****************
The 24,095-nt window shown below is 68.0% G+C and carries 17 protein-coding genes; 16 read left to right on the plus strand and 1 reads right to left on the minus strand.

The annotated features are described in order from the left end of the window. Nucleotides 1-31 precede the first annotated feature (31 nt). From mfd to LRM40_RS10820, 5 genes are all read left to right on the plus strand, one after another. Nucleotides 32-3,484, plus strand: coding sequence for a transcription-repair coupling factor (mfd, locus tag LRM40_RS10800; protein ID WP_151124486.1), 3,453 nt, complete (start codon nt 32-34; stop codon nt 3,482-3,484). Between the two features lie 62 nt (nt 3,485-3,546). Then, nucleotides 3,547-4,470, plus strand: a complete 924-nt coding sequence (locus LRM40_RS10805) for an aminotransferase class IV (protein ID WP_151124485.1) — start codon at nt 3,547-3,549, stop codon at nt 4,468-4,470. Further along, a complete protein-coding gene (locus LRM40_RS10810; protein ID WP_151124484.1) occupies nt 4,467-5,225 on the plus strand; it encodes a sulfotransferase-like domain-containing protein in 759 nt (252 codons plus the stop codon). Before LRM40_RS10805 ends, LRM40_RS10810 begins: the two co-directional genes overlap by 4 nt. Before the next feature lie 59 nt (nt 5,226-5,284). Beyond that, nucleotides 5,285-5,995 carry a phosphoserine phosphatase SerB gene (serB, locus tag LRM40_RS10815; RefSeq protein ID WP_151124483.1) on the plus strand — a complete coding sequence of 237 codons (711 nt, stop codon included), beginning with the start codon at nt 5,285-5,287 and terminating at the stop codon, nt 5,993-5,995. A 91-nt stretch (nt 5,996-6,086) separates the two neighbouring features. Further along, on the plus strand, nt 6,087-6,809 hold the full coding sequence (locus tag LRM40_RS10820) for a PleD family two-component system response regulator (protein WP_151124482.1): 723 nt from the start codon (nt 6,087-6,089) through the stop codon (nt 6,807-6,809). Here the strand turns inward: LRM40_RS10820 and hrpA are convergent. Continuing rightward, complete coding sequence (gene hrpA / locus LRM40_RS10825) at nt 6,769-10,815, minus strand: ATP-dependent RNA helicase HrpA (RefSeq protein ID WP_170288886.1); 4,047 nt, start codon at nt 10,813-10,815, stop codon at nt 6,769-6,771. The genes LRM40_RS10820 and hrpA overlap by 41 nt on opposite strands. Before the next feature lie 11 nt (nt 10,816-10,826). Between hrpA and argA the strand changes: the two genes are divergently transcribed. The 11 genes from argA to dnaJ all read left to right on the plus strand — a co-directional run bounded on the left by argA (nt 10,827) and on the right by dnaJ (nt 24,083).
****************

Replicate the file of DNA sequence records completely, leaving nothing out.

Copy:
The 24,095-nt window shown below is 68.0% G+C and carries 17 protein-coding genes; 16 read left to right on the plus strand and 1 reads right to left on the minus strand.

The annotated features are described in order from the left end of the window. Nucleotides 1-31 precede the first annotated feature (31 nt). From mfd to LRM40_RS10820, 5 genes are all read left to right on the plus strand, one after another. Nucleotides 32-3,484, plus strand: coding sequence for a transcription-repair coupling factor (mfd, locus tag LRM40_RS10800; protein ID WP_151124486.1), 3,453 nt, complete (start codon nt 32-34; stop codon nt 3,482-3,484). Between the two features lie 62 nt (nt 3,485-3,546). Then, nucleotides 3,547-4,470, plus strand: a complete 924-nt coding sequence (locus LRM40_RS10805) for an aminotransferase class IV (protein ID WP_151124485.1) — start codon at nt 3,547-3,549, stop codon at nt 4,468-4,470. Further along, a complete protein-coding gene (locus LRM40_RS10810; protein ID WP_151124484.1) occupies nt 4,467-5,225 on the plus strand; it encodes a sulfotransferase-like domain-containing protein in 759 nt (252 codons plus the stop codon). Before LRM40_RS10805 ends, LRM40_RS10810 begins: the two co-directional genes overlap by 4 nt. Before the next feature lie 59 nt (nt 5,226-5,284). Beyond that, nucleotides 5,285-5,995 carry a phosphoserine phosphatase SerB gene (serB, locus tag LRM40_RS10815; RefSeq protein ID WP_151124483.1) on the plus strand — a complete coding sequence of 237 codons (711 nt, stop codon included), beginning with the start codon at nt 5,285-5,287 and terminating at the stop codon, nt 5,993-5,995. A 91-nt stretch (nt 5,996-6,086) separates the two neighbouring features. Further along, on the plus strand, nt 6,087-6,809 hold the full coding sequence (locus tag LRM40_RS10820) for a PleD family two-component system response regulator (protein WP_151124482.1): 723 nt from the start codon (nt 6,087-6,089) through the stop codon (nt 6,807-6,809). Here the strand turns inward: LRM40_RS10820 and hrpA are convergent. Continuing rightward, complete coding sequence (gene hrpA / locus LRM40_RS10825) at nt 6,769-10,815, minus strand: ATP-dependent RNA helicase HrpA (RefSeq protein ID WP_170288886.1); 4,047 nt, start codon at nt 10,813-10,815, stop codon at nt 6,769-6,771. The genes LRM40_RS10820 and hrpA overlap by 41 nt on opposite strands. Before the next feature lie 11 nt (nt 10,816-10,826). Between hrpA and argA the strand changes: the two genes are divergently transcribed. The 11 genes from argA to dnaJ all read left to right on the plus strand — a co-directional run bounded on the left by argA (nt 10,827) and on the right by dnaJ (nt 24,083).